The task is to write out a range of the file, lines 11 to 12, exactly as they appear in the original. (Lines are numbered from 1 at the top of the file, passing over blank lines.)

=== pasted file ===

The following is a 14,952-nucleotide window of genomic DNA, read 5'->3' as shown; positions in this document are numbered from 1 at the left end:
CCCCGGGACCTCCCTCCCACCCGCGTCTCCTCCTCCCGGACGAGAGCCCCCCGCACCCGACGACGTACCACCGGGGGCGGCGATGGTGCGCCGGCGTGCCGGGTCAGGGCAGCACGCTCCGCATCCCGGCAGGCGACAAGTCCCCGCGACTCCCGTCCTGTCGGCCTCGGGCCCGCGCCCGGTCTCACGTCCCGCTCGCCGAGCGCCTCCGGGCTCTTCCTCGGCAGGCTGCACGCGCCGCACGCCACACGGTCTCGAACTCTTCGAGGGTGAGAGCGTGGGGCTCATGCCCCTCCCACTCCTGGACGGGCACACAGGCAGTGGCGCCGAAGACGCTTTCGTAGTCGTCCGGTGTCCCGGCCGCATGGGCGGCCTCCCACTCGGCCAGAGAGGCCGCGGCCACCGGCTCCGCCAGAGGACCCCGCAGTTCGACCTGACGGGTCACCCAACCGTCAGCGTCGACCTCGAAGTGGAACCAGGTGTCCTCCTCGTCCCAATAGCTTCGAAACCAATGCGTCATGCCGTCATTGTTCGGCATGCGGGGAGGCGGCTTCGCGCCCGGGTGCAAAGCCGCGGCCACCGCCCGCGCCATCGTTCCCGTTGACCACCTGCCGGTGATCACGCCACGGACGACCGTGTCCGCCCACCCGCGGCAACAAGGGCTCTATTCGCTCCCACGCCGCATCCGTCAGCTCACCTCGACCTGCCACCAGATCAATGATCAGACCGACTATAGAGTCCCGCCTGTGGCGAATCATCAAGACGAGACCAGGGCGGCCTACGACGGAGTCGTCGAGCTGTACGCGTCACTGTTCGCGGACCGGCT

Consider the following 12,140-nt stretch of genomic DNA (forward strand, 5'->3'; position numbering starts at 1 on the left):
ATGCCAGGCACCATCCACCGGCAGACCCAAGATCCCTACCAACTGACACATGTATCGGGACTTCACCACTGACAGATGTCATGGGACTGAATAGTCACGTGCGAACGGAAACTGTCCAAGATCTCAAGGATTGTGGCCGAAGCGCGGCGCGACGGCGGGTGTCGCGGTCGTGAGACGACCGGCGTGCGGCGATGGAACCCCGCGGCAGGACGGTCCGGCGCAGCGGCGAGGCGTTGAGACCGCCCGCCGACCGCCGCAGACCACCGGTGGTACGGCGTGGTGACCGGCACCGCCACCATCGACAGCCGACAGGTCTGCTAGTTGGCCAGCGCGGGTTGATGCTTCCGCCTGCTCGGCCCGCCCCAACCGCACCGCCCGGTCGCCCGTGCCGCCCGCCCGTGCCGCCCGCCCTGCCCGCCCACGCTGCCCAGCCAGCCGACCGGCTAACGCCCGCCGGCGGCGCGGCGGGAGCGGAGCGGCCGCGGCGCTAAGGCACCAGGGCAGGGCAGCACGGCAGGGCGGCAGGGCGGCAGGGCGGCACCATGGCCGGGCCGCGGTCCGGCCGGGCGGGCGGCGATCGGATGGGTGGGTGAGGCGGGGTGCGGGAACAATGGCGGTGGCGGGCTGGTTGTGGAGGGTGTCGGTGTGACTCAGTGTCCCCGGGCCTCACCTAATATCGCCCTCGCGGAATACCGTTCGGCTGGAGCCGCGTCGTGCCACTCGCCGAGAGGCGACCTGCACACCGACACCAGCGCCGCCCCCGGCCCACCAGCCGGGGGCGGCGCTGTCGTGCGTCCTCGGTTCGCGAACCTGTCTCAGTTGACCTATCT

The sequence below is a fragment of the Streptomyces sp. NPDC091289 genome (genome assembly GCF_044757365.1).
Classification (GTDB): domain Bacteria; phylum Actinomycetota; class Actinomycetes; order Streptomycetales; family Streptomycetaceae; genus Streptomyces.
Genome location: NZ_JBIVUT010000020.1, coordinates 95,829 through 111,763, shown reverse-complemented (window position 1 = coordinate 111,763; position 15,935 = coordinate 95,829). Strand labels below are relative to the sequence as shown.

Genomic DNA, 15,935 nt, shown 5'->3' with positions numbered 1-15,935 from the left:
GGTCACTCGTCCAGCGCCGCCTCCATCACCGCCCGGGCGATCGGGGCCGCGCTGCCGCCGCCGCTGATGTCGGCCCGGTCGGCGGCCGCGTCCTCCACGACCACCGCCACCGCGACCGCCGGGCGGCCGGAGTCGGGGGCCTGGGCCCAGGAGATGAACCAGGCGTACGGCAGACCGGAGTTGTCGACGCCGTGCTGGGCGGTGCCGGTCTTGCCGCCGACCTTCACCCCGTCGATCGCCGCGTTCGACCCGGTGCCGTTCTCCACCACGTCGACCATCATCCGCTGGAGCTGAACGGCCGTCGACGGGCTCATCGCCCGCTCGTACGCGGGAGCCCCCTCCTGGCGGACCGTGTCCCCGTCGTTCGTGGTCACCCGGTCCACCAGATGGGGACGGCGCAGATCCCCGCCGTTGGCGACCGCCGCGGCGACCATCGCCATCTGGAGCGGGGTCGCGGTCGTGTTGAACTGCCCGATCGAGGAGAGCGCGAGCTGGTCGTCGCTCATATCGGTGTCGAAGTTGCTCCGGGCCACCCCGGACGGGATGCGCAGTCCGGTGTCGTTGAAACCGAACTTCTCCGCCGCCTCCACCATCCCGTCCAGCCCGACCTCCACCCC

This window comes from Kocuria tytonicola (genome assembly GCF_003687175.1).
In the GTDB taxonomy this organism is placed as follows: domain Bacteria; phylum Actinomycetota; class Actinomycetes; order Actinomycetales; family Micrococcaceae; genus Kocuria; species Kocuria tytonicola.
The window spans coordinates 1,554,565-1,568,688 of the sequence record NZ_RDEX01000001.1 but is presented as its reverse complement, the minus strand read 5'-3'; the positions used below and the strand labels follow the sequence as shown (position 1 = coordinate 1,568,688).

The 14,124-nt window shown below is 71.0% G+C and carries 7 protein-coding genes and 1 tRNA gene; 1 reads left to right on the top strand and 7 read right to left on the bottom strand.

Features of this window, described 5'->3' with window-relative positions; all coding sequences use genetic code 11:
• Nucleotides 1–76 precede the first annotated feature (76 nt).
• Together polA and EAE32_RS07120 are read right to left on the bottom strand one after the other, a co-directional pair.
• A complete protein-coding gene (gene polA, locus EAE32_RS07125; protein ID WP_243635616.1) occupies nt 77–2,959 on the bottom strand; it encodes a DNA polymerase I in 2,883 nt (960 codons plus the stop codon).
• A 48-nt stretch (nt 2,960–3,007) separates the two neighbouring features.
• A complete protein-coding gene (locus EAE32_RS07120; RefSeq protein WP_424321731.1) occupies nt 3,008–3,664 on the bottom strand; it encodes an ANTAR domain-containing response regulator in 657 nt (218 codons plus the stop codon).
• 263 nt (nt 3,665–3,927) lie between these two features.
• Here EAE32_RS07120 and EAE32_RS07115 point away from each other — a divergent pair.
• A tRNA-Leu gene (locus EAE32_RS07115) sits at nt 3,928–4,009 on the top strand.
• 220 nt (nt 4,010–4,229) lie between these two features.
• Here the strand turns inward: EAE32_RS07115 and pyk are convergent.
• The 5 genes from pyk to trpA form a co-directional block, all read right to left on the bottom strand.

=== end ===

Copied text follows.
In the GTDB taxonomy this organism is placed as follows: domain Bacteria; phylum Actinomycetota; class Actinomycetes; order Actinomycetales; family Micrococcaceae; genus Kocuria; species Kocuria tytonicola.
The window spans coordinates 1,554,565-1,568,688 of the sequence record NZ_RDEX01000001.1 but is presented as its reverse complement, the minus strand read 5'-3'; the positions used below and the strand labels follow the sequence as shown (position 1 = coordinate 1,568,688).